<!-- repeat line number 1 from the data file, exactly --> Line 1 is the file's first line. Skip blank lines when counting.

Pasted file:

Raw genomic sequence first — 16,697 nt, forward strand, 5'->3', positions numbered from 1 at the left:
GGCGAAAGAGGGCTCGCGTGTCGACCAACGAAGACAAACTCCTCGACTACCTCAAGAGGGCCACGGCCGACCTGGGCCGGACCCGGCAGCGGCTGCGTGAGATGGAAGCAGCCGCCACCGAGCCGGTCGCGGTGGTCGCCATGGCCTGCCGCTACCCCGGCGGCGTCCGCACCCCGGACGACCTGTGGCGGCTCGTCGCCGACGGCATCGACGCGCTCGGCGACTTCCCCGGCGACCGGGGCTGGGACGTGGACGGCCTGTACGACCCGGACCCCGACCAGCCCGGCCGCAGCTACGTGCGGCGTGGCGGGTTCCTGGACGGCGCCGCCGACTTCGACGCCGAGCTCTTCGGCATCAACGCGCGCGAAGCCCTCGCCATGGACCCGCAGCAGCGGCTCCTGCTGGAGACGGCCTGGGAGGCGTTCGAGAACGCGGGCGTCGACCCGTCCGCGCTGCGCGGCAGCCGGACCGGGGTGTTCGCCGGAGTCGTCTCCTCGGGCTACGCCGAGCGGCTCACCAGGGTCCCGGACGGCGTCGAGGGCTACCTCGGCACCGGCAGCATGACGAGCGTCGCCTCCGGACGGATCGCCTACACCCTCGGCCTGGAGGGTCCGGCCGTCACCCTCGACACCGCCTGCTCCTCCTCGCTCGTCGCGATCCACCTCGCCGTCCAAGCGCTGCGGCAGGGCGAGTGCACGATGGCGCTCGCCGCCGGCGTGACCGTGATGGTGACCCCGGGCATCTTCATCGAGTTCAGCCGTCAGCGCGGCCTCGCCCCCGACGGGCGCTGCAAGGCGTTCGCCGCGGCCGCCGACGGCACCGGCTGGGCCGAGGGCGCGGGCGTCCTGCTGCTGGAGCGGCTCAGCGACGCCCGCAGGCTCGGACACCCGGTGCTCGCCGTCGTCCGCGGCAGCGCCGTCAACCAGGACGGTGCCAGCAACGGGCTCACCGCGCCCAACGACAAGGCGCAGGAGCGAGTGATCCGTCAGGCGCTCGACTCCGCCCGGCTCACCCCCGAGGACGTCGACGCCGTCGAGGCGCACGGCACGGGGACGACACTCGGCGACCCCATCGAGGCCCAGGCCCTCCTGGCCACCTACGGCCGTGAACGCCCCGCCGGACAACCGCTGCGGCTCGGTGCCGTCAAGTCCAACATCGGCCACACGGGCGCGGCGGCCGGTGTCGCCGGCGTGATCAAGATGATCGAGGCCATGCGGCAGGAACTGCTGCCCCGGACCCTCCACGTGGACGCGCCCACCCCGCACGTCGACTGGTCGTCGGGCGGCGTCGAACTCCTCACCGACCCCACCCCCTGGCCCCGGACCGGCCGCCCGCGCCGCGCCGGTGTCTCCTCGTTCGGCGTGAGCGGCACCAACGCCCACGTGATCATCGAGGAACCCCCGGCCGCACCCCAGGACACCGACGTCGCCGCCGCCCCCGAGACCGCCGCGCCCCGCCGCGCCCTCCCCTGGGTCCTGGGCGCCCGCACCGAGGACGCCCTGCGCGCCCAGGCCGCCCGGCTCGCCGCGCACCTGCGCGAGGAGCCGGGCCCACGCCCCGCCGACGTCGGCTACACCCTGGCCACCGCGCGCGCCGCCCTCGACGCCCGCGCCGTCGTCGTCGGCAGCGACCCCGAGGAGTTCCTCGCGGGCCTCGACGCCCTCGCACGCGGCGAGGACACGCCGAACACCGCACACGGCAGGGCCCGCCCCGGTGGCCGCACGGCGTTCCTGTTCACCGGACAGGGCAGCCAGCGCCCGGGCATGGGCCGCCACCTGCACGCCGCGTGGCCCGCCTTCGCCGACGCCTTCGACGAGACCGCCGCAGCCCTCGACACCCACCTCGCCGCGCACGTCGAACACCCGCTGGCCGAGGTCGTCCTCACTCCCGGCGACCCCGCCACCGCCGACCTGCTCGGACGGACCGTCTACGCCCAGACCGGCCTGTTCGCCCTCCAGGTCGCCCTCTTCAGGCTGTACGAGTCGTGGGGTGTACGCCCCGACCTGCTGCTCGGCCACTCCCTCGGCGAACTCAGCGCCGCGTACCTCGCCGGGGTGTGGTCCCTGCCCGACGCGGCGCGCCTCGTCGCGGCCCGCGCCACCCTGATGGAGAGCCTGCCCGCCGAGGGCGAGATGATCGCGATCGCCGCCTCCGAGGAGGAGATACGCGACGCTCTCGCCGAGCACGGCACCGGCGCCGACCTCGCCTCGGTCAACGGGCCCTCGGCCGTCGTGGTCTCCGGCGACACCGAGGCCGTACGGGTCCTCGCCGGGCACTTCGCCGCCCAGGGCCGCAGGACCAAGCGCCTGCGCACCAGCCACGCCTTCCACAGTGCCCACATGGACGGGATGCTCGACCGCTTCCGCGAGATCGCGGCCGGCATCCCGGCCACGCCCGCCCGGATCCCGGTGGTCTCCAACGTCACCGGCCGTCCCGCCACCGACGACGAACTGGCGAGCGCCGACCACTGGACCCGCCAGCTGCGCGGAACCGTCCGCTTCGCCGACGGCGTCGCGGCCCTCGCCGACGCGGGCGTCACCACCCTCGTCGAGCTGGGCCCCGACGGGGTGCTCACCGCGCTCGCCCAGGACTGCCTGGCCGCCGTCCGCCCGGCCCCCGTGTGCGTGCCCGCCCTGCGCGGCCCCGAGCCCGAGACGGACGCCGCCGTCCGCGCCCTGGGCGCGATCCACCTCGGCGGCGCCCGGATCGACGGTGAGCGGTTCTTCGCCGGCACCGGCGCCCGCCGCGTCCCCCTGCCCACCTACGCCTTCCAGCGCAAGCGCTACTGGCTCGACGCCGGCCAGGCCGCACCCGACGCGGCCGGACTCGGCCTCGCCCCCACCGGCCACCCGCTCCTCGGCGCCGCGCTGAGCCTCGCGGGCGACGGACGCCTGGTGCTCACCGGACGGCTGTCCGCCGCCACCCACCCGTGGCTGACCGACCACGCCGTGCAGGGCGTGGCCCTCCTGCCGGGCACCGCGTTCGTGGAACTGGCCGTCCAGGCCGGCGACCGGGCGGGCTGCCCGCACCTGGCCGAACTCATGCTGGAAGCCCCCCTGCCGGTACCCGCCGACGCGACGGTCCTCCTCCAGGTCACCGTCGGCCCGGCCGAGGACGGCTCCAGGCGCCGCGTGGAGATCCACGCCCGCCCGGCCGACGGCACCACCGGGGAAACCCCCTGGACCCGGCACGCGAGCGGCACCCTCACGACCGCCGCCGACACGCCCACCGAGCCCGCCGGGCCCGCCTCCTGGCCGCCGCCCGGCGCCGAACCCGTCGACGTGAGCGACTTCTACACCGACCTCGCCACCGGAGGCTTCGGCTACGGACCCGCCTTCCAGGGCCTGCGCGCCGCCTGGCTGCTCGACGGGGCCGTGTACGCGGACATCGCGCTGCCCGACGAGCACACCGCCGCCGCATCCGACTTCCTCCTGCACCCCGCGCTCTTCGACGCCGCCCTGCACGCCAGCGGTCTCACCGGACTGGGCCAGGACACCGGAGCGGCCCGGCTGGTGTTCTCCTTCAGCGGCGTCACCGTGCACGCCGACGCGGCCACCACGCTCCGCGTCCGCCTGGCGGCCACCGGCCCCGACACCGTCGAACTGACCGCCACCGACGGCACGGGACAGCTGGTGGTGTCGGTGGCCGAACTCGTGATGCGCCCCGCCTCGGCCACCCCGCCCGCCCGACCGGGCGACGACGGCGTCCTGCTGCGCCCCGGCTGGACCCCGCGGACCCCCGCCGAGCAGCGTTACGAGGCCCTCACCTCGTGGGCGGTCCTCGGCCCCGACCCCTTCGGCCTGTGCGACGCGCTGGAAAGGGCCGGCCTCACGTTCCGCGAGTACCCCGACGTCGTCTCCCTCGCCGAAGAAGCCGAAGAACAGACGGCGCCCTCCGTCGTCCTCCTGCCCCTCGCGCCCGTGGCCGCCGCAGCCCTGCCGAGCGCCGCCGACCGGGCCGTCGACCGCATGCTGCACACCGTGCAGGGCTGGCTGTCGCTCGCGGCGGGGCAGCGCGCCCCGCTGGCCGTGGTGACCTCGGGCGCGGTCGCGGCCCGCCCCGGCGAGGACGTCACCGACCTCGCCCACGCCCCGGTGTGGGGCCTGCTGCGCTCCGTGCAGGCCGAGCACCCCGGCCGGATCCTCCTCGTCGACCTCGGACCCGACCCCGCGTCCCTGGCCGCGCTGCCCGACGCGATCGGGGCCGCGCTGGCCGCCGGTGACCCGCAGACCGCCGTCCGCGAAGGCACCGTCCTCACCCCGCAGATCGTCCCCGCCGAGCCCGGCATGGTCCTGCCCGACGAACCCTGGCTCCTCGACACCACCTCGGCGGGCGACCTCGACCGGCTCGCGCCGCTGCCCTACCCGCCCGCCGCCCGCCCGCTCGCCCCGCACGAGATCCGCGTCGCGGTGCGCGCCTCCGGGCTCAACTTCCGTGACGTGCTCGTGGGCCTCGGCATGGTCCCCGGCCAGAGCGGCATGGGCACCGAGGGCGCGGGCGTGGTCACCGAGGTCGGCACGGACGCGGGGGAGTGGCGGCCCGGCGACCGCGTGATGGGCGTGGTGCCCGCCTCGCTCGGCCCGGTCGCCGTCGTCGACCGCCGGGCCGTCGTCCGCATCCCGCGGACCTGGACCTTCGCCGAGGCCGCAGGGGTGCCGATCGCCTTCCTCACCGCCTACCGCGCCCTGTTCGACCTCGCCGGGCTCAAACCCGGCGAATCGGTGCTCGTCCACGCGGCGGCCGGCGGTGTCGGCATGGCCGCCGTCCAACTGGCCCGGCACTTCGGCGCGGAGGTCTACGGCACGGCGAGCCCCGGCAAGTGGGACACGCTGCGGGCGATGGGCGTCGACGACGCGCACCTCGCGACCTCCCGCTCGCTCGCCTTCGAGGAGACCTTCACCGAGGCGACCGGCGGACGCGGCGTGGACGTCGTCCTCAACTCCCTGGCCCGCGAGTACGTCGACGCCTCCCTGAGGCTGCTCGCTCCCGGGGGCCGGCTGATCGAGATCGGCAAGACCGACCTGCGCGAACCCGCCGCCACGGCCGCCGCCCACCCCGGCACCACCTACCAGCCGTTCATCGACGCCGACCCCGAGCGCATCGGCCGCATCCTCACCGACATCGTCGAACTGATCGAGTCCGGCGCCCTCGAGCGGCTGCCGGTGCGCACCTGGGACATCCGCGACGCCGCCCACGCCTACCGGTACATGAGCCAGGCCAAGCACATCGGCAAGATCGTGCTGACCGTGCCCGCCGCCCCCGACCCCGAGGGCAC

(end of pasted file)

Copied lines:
Raw genomic sequence first — 16,697 nt, forward strand, 5'->3', positions numbered from 1 at the left: